So, in the theatre, we spend a lot of time getting ready, don’t we? Just in our program, in addition to a full 5 days of classes, we spend over twenty hours a week in rehearsals for our shows. By the time we reach opening night, we may have spent 120+ hours in rehearsal. Then we get an audience. And, of course, all of that work was to prepare us to be ready for that. For our audience.
When productions have post-show discussions with the cast, it’s always assumed that one guy will ask how everybody memorized “all those lines”. Friends of actors who aren’t performers themselves love to ask: “so how do you do it?” There’s a widespread fascination with the process of the performing artist, especially from audience members. And yet, our work is incredibly difficult to explain. Why is the actor’s process such a mystery?
For many artists, sharing the process is a vital part of their work. Playwright, MacArthur Grant recipient, and Pulitzer Prize winner Suzan Lori Parks created a performance piece in 2011 called “Watch Me Work”. For an hour and fifteen minutes per performance, Parks worked in the lobby of The Public Theatre (and subsequently in various theatres across the country), where the public could come, free of charge, watch, and then ask questions about her creative process. Recently, a performance was filmed and live streamed on HowlRound. Now, truly, almost anyone can access and view Parks’ artistic process.
Where Parks shares glimpses of her process, alternative visual artist Kelly Moore shares a width and breadth of his artistic process that few have rivaled. He’s set up a creative space in the Tesuque Flea Market outside of Santa Fe, New Mexico (pleasantly named The Dark Bird Palace, for the crows that populate the area). In The Dark Bird Palace, Moore sits, stands, eats lunch, paints, and is more than happy to strike up a conversation with anybody who dares enter the strange structure (which could easily intimidate the average tourist). Moore also writes poetry about his life and his artistic experience, and posts it weekly on his website (look for new paintings and poetry on Mondays!). He freely criticizes his audience, as well as popular American society, in the same no-holds-barred manner with which he crafts his paintings. Between his writing and his open creative space, it’s easy to feel like you can climb into Moore’s head and travel his creative path by his side.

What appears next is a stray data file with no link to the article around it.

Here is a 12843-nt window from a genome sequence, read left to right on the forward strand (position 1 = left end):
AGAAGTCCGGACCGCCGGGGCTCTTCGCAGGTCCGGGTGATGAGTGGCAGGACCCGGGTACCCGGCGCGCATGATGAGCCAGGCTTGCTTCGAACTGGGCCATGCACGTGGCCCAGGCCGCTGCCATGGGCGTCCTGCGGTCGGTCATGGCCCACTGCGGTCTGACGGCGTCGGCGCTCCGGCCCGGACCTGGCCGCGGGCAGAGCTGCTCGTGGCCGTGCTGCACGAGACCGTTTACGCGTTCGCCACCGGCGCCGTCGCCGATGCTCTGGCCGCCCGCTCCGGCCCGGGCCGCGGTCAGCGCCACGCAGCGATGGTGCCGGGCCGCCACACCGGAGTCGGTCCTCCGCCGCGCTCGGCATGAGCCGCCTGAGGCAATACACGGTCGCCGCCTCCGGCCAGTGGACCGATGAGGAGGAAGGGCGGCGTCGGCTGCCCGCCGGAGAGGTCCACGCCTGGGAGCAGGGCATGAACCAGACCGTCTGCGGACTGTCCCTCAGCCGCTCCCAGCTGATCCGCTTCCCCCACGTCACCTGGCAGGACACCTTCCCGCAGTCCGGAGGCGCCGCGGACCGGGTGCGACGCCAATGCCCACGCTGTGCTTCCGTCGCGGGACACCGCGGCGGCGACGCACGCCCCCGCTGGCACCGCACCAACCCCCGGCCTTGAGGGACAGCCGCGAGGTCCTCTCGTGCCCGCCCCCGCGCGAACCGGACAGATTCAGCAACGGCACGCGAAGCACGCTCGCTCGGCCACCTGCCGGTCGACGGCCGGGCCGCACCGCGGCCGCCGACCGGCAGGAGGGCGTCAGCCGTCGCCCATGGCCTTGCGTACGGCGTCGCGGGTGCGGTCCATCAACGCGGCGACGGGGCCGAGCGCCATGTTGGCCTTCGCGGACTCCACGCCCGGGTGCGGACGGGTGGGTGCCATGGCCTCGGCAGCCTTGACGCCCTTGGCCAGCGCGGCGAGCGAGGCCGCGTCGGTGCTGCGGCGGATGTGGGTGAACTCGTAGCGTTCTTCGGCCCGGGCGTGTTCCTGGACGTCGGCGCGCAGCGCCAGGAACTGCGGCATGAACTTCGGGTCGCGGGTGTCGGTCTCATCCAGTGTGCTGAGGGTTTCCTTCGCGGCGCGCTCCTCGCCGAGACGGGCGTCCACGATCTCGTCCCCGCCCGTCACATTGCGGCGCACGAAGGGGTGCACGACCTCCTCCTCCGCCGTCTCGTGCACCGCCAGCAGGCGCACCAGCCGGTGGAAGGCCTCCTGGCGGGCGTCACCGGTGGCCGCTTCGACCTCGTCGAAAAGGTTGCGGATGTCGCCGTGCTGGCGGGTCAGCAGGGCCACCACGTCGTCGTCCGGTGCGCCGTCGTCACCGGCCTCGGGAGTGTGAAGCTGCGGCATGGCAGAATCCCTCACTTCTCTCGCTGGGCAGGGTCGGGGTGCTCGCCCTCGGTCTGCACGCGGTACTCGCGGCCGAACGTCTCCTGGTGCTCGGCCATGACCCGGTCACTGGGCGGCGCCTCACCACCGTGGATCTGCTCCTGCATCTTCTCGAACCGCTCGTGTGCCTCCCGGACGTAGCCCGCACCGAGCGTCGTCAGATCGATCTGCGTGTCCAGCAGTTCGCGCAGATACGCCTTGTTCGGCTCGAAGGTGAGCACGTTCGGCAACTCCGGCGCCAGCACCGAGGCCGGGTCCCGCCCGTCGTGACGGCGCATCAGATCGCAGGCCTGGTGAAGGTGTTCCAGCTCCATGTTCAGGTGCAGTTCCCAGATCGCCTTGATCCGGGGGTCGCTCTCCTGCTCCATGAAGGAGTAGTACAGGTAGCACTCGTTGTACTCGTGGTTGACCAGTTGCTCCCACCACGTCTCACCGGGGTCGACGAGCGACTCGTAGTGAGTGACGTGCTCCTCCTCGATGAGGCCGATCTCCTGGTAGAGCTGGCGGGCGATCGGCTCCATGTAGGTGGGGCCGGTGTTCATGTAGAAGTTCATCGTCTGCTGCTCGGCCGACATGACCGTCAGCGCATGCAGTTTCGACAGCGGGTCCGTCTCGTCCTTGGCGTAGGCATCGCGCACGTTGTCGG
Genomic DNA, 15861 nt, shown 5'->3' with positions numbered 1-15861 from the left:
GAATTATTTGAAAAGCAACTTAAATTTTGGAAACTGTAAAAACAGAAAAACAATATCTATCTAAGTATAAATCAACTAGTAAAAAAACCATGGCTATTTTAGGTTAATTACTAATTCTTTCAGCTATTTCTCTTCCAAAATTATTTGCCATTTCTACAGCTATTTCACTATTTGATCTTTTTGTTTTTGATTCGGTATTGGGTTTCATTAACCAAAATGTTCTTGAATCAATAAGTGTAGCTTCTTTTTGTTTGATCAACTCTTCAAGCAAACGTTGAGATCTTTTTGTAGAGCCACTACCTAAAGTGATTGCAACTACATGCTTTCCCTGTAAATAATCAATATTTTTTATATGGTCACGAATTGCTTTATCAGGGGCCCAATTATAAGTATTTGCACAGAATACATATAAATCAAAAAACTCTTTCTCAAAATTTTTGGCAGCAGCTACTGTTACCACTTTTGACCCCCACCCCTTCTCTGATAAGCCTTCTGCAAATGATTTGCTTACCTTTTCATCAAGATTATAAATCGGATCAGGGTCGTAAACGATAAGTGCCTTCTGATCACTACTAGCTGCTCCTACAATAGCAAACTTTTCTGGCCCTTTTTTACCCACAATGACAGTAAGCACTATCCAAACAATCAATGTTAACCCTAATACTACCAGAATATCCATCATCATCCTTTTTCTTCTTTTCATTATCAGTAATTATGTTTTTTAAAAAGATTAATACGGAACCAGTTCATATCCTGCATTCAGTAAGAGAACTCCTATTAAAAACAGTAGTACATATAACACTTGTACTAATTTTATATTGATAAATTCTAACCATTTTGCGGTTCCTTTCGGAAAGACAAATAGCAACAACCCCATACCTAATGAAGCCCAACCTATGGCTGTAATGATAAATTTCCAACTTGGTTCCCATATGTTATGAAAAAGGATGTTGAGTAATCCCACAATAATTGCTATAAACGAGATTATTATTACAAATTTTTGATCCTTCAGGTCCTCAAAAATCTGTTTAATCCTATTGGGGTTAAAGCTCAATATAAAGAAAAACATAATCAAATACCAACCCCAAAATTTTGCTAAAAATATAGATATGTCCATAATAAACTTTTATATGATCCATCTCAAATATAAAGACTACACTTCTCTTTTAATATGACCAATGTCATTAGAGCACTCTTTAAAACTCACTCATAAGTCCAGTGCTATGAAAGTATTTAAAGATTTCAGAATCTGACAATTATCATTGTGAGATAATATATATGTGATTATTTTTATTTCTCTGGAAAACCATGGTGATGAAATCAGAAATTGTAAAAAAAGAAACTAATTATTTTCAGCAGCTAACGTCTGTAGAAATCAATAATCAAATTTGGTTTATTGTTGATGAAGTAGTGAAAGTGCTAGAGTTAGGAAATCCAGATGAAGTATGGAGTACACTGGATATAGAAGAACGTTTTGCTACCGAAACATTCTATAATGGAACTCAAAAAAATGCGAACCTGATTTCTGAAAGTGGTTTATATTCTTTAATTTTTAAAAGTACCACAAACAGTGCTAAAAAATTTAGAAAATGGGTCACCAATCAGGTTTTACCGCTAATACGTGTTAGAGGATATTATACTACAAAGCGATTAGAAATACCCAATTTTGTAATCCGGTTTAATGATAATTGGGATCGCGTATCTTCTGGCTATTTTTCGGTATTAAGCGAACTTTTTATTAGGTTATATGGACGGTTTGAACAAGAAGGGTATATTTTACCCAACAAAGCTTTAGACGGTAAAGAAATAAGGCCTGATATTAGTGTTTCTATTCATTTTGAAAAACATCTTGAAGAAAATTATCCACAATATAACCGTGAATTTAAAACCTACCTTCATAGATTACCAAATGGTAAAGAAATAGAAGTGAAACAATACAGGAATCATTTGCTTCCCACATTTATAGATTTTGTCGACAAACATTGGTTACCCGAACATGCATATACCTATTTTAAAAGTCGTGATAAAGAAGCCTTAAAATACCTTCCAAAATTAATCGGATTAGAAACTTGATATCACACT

sometimes i think my shed
is a time warp machine
where people show up from another life
sometimes i think its
a mysterious shack in the desert
where an weird guy makes art
other times i think its
a confessional booth where people
pour out their hearts
and other times
it appears to be a deeply disturbing place
to some people who walk by
looking as though they had just been tould
they had to eat liver and onions for the next year …..
its many things to many people
but mostly its a mirage that will be here
for a very short time and then
fade into the memory of the desert
just like all of us
For far simpler examples, look to shows like American Idol and So You Think You Can Dance. Various talent and variety shows spend a good deal of screen time giving glimpses into the rehearsal processes of the performers.
Many theatres will have an open rehearsal before they open their show (often open exclusively to subscribers or donors), but it’s rare that an audience gets a deep look into the rehearsal process—they’re almost always limited to opening night and beyond. Is it about being secretive? About preserving the audience’s suspension of disbelief? Are we embarrassed to show something that’s yet to be perfected? Truthfully, I don’t know the answer. But, whether it’s a short, 75-minute glimpse at your process like Parks, a 24/7 open-book-experience like Kelly Moore, or somewhere in between, I think it’d be a valuable experiment to see what happens when we show our audience some of the hard work we do to fine-tune a show for their sakes.